EdFeigenbaum

Statehouse Dispatch columnist

Feigenbaum runs INGroup, a Noblesville-based firm that offers information resources related to Indiana state politics and government. An attorney and MBA, the Indiana University graduate has served as director of legal affairs for the Council of State Governments, and as director of marketing and in-house counsel for the Hudson Institute. He has directed numerous projects for the U.S. Department of Justice, the U.S. Department of Labor, the Federal Election Commission, and the Federal Emergency Management Agency, and is a nationally recognized authority on state election, ethics, lobbying, and campaign finance law. His public service activities include membership on city redistricting,  planning and environmental commissions, and chairing or co-chairing several different Indiana State Bar Association and American Bar Association committees. Since 1989, he has published Indiana Legislative Insight, a widely read and respected weekly insider's newsletter that explains what's happening and why in Indiana politics and government. In 1993, he also began publishing Indiana Gaming Insight, a now bi-weekly newsletter covering Indiana's hottest new emerging industry. A third newsletter, Indiana Education Insight, debuted in 1997.

Phone:
817-9997

E-mail: EDF@ingrouponline.com

Recent Articles

FEIGENBAUM: Big agenda awaits 2015 General Assembly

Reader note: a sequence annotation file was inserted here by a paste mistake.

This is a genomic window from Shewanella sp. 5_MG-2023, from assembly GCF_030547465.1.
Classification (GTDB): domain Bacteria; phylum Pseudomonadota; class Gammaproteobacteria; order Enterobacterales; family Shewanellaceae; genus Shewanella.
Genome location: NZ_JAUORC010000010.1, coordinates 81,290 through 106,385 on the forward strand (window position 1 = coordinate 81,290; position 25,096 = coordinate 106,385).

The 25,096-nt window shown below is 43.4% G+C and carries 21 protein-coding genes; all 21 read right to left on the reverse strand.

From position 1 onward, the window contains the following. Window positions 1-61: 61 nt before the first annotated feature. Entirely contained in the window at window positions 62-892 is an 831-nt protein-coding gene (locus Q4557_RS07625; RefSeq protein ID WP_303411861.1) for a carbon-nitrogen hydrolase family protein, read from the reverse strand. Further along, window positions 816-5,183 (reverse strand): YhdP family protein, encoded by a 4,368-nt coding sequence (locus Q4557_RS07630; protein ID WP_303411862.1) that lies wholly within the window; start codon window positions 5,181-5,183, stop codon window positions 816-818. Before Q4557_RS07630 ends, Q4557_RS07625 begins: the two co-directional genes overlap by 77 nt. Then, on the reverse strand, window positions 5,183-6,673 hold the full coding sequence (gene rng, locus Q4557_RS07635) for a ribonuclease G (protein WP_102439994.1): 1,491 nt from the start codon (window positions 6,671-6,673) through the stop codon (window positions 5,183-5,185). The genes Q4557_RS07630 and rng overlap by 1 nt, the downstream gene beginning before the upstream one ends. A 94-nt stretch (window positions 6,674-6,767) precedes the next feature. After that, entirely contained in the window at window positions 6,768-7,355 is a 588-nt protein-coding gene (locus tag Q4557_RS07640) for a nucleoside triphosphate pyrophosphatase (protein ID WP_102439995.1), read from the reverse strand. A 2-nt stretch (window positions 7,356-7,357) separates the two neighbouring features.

March 22, 2014
Sometimes a cigar is just a cigar. The fact that snow stopped falling, temperatures started climbing, and tulips tentatively inched up from the frozen Hoosier tundra just as lawmakers left town actually has no direct connection to the end of the 2014 legislative session.
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FEIGENBAUM: Budget concerns push big ideas into next year

March 15, 2014
Amazing how deadlines—particularly pushing them forward—can ensure compromise in the General Assembly’s conference committee process.
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FEIGENBAUM: Region has much at stake as session closes

March 8, 2014
Local governments have loudly fretted about the potential loss of tax dollars from a reduction or elimination of the business personal property tax, and raised concerns about forcing intrastate competitions for business relocations.
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FEIGENBAUM: Big week ahead for unfinished Pence agenda

March 1, 2014
March 3 and 4, respectively, mark the final days for third reading of Senate bills in the House, and third reading of House bills in the Senate. Those deadlines are a significant milestone, because we’re now finished with hearings by standing committees.
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FEIGENBAUM: Lawmakers press ahead on education issues

February 22, 2014